* As for being thematic that you turn into a Champion - well, I guess an eight year old probably hasn't spent much time playing Dungeons and Dragons, and drinking potions of Heroism

I'm not sure I know what you mean about the distribution. Each Dungeon Die has the same distribution, yes, but once you've rolled your party its composition is set, and you're not equally equipped to deal with any dungeon roll. Also, each Hero's abilities come into play in at different times and in different ways.

Anyway, I'm sorry it didn't go over well. If they give it another chance then hopefully they'll like it better
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navajas
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Missed the fact that three champions can't kill a dragon (were basically considering them wild). That's a big deal as I think each and every dragon we killed were done in by at least two, usually three champions.

EDIT: Oh, and no, we are a D&D free household. For this reason the mimic (immediately dubbed "weird and moldy") version of the treasure box was a big disappointment.

EDIT 2: However, I didn't say the game feel flat for the boys, they both claim to like it. I was surprised the novelty didn't engender an immediate replay, but we'll see. The dragon thing will add a lot more to think about.
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Rick Teverbaugh
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I think potions will be undervalued until played more. The situational value of them can be great. I believe this is a game that will be for people who love puzzles that change every dice roll.
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navajas
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rickert wrote:
I think potions will be undervalued until played more. The situational value of them can be great. I believe this is a game that will be for people who love puzzles that change every dice roll.


Their point wasn't that they were undervalued, but that they were powerful beyond question. That was mostly due to the non-decision point of champions however, so the above is all but moot until a replay.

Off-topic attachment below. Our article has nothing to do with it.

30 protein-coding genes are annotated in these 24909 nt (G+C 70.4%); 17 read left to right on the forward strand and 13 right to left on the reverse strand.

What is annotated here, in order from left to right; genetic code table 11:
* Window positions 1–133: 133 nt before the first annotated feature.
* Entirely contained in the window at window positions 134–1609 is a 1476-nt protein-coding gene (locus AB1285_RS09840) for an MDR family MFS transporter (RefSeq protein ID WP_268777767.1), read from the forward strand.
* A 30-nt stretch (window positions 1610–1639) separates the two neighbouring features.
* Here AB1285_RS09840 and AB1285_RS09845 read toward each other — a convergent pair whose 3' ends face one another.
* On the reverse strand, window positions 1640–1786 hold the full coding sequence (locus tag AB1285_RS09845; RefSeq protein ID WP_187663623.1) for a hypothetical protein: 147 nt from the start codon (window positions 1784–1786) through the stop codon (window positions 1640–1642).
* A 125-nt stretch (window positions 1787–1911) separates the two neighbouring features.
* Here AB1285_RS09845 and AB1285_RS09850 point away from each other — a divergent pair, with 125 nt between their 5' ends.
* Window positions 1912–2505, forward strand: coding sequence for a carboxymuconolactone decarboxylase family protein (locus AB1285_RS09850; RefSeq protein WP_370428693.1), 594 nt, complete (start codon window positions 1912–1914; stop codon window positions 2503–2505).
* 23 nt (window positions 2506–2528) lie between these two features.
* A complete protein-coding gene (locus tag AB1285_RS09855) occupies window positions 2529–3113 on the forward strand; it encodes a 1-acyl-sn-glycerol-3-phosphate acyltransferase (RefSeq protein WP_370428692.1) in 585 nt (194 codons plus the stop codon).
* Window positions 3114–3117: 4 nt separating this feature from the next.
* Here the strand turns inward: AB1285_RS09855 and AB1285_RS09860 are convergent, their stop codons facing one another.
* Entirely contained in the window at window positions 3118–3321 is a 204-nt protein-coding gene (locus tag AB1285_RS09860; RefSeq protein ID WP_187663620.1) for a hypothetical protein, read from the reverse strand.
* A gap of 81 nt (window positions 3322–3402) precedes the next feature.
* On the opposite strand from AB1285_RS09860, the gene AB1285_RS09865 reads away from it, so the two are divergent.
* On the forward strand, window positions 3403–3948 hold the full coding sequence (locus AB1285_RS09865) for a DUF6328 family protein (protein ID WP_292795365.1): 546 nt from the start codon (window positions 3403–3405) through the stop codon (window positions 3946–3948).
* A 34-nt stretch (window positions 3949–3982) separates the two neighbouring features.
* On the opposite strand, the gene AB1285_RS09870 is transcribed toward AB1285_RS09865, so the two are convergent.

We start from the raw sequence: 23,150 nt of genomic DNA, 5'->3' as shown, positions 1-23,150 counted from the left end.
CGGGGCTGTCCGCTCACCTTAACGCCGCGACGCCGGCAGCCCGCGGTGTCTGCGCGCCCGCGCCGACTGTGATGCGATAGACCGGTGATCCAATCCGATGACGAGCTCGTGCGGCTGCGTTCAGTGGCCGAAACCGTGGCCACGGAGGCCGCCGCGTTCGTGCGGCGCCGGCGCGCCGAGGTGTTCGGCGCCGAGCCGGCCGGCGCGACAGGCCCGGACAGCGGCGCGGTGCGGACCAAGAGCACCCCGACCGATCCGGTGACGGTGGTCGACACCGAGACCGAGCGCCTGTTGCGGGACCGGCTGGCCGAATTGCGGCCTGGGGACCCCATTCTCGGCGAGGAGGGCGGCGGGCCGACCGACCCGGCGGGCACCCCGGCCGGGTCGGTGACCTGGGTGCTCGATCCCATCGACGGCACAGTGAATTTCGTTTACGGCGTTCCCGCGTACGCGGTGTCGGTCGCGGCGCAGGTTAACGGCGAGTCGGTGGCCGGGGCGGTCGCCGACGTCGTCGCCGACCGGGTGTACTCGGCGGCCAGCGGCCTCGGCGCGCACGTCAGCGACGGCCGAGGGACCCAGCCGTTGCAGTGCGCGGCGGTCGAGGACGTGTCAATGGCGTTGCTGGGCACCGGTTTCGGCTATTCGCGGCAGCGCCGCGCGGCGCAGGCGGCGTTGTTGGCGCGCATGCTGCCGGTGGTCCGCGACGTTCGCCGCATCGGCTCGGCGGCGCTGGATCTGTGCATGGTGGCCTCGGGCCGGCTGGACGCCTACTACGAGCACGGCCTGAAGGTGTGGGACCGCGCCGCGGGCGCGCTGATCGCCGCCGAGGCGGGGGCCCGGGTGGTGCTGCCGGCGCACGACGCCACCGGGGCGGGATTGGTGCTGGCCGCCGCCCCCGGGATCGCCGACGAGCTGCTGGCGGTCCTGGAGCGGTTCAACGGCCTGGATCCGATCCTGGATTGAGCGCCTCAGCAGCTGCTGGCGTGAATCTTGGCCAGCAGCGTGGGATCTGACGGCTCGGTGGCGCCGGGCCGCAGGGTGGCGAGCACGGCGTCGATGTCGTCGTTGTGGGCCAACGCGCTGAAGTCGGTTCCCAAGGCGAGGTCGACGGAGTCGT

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Seth Jaffee
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I find that Scrolls are often undervalued... it'll depend on the player's style and it can be more swingy, but Scrolls are potentially very powerful.
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Matt Sharwarko
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sedjtroll wrote:
I find that Scrolls are often undervalued... it'll depend on the player's style and it can be more swingy, but Scrolls are potentially very powerful.


Especially since I have the tendency to roll one of every monster type once I get to level 4 or 5. (Solo games only yet)
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Greg
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To each their own. I've enjoyed it so far as a fun light push your luck game.
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Jeff Pratt
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Just admit it already, Small World is not a fantasy wargame...it's a Mancala variant!
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Our first play tonight went really well. There was enough decision making and puzzle solving to keep everyone interested and the game ended just when it was about to wear out its welcome, in other words, it played out perfectly.

There was some ambiguities that popped up, like whether or not you can drink a potion with a scroll treasure token, since you can drink a potion with a scroll die, but I'm sure those questions will be straightened out pretty quickly here on the geek.

It's not nearly as one dimensional as it looks at first blush. The character powers and treasures really change things up and allow some pretty cool combos. We were all pretty thrilled with it...
 
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Seth Jaffee
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vladdswrath wrote:
Our first play tonight went really well. There was enough decision making and puzzle solving to keep everyone interested and the game ended just when it was about to wear out its welcome, in other words, it played out perfectly.